New Beginnings: The Good Life Farm
No tractors and no insecticides means managing a staff of horses and turkeys. Sometimes innovation means going a little retro.
Melissa Madden is always thinking about how best to make use of her workers’ skill sets. “In some farm settings, if you want to spread poultry manure for fertilizer, you would use a spreader, which uses a lot of fuel. We’re trying to use the natural move- ment of the turkeys through the pasture. My job is to move their fence. Their job is to fertilize the crops and eat the asparagus beetles so I’m not out there spraying pesticides. We’re each doing what we’re good at. That’s the ideal.”
Welcome to the Good Life.
If you passed by these 69 acres of land a few years ago, you would have seen a corn, soy, and wheat farm, split into seven fields and extending down to Route 89. Now, overlooking the lake is a brown barn with a red roof surrounded by movable high tunnels that look like greenhouses. You won’t see John Deere tractors, nor will you see perfectly subdivided crops. Instead, you’ll see chickens dodging around Asian pear trees while garlic peeks through asparagus and horses peacefully mow the fields by grazing. This is the picture of a permaculture farm, one that supports co-owners Melissa Madden and Garrett Miller’s mission: using multiple crops and animals within the same space to create a natural habitat that will produce a variety of food for a very long time.
While conventional farming devotes large sections of land to single, annual crops, permaculture farming is designed to closely imitate a natural ecosystem. It’s more complex to get started because there are more elements in the mix and the return tends to be lower at first. Once it’s up and running, though, it requires less work, because each element provides some kind of service for the others. Before they’re sold for Thanksgiving dinner, the turkeys lay down the fertilizer where winter salad greens will be planted in the high tunnels; the 250-plus apple trees (planted courtesy of the Ithaca Crop Mob) shade the asparagus; the 24 acres of woodland provide firewood, fenceposts, and, eventually, shadeland gardening.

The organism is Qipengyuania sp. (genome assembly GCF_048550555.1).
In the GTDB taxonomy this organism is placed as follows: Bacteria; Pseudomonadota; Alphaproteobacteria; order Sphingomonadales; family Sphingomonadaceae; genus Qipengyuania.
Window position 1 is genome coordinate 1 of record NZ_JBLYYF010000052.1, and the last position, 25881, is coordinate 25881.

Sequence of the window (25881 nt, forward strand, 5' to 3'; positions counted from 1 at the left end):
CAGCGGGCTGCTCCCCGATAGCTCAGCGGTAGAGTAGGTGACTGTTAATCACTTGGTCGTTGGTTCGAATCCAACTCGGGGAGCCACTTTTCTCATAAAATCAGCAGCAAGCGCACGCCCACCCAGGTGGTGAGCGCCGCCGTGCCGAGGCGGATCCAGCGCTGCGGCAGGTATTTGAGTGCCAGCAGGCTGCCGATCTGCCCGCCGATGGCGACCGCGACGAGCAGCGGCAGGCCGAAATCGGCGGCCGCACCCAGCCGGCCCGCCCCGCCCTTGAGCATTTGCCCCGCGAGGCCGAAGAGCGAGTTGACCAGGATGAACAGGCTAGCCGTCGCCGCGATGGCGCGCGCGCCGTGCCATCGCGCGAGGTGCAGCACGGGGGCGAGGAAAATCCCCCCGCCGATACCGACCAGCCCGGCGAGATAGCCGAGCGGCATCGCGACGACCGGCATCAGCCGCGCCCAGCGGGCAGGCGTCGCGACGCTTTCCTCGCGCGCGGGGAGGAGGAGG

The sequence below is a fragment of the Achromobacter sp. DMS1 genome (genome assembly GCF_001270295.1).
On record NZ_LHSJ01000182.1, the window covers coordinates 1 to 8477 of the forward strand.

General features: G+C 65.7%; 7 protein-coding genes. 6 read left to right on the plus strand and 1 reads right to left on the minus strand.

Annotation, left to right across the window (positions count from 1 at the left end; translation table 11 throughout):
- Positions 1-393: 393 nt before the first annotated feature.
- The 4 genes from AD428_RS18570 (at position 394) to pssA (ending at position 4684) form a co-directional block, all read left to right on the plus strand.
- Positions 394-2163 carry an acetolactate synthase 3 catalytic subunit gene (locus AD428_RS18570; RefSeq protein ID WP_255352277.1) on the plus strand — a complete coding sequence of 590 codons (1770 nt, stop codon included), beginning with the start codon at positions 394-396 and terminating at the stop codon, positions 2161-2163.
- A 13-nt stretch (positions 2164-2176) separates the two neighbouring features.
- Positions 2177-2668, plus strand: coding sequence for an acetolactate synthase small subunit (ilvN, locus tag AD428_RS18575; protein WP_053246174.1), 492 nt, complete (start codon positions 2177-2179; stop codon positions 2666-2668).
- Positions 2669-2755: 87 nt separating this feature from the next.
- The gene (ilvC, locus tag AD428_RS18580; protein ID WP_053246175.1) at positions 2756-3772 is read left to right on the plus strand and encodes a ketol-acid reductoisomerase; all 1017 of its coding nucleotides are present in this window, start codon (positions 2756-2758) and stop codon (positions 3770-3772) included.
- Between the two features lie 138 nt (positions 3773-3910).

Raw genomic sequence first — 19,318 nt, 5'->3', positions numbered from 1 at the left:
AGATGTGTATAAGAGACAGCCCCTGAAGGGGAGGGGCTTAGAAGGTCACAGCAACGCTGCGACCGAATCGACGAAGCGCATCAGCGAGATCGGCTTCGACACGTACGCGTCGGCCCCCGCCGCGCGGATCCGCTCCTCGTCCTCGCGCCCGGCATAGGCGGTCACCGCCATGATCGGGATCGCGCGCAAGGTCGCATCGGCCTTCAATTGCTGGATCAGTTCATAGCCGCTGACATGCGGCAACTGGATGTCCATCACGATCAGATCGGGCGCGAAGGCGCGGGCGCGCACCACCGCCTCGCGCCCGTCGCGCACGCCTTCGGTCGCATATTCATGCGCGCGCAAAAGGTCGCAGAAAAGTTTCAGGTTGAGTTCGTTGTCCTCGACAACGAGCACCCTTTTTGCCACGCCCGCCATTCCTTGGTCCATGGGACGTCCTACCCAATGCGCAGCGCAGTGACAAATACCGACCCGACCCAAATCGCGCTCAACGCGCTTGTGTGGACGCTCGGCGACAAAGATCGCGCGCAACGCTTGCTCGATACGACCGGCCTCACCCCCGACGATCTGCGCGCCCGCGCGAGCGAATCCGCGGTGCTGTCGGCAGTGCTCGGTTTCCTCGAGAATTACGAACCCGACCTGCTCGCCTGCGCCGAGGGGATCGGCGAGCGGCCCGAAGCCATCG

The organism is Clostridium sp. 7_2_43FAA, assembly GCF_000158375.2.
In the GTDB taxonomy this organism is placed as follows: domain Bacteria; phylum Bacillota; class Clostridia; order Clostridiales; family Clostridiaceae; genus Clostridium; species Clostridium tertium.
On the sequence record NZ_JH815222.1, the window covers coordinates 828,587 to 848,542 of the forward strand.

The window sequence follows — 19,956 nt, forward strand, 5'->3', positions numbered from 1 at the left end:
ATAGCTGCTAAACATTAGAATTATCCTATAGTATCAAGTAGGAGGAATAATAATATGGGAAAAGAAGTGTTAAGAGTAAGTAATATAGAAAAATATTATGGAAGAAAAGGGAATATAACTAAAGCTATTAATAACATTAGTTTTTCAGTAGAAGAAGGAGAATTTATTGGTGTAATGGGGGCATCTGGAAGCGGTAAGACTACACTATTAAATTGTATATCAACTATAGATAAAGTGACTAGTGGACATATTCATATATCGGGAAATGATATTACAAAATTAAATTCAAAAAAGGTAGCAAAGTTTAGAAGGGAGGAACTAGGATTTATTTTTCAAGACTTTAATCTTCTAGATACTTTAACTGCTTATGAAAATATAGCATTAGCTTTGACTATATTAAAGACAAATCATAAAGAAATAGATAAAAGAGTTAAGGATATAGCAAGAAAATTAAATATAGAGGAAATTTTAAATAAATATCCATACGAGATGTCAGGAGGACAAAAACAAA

“If you just had an orchard, you would fit more trees into this space and you might be more productive with apples alone,” explains Madden. “But over time, the way it’s designed, this space will be more productive than a pasture by itself or a field of asparagus by itself.”
Madden is fresh-faced and soft-spoken, with strong arms and short blonde hair she wears in two ponytails. She and her partner, Garrett Miller, a Dryden native, bought the farm three years ago, after apprenticing in the Ithaca area and interning at New Forest Farm in Viola, Wisconsin. Mark Shepard, the owner of New Forest, a 100-acre permaculture farm, has become famous for breeding robust, low-maintenance hybrid bush hazelnuts and hybrid chestnuts, perennials that theoretically could take the place of corn and soy. “His philosophy,” says Madden, “was ‘Go build your bunker—it’s going to hit the fan, and we need to create these self-renewing food-producing systems as fast as possible.’ And we thought, ‘Yeah, you’re right.’”
So they bought the acreage in Lodi, then brought on two horses, Betsy and Randy, adopted from an Amish farm, to mow and plow. Miller built the barn and high tunnels.
“If Garrett wasn’t here, this farm would not be what it is,” Madden says. “There would be no barn, and I would probably be living in a cardboard box. But if I wasn’t here, there would probably be no animals and no plants. Maybe some apple trees.”
This is what their farm is about—combining everyone’s talents to create a healthy and sustainable environment. But Madden and Miller also have to contend with the personalities of their staff, much of which consists of livestock and can be unruly. “You select them to be well suited for their job,” Madden says. “But that doesn’t mean the turkeys don’t get out of their fences and go out in the road, or that our two mares aren’t fighting all the time.”
Miller and Madden eventually want the Good Life Farm to be self-sustaining, using no gas or oil and instead getting energy from photovoltaics and horse power (literally). In the meantime, they’re finding ways to meet the community’s needs. Last year there was a waitlist to buy their turkeys; this year they’re introducing broiler chickens; next year they hope to do an organic fruit or poultry CSA.
“We’re trying to do something that’s different than any one farm we’ve been on,” says Madden, passing a pen full of chickens, guinea hens, ducks, and the black Australorp rooster she inherited because he was so low on the totem pole at his last home. “He was so miserable,” she says. “He’s missing all of his tailfeathers because of that experience.”
“We’ve been willing to make mistakes and put a lot at risk,” says Madden. “But it’s really a great system. I love it. There’s no way either of us could walk away from this project at this point. We are in it for a very long time.”
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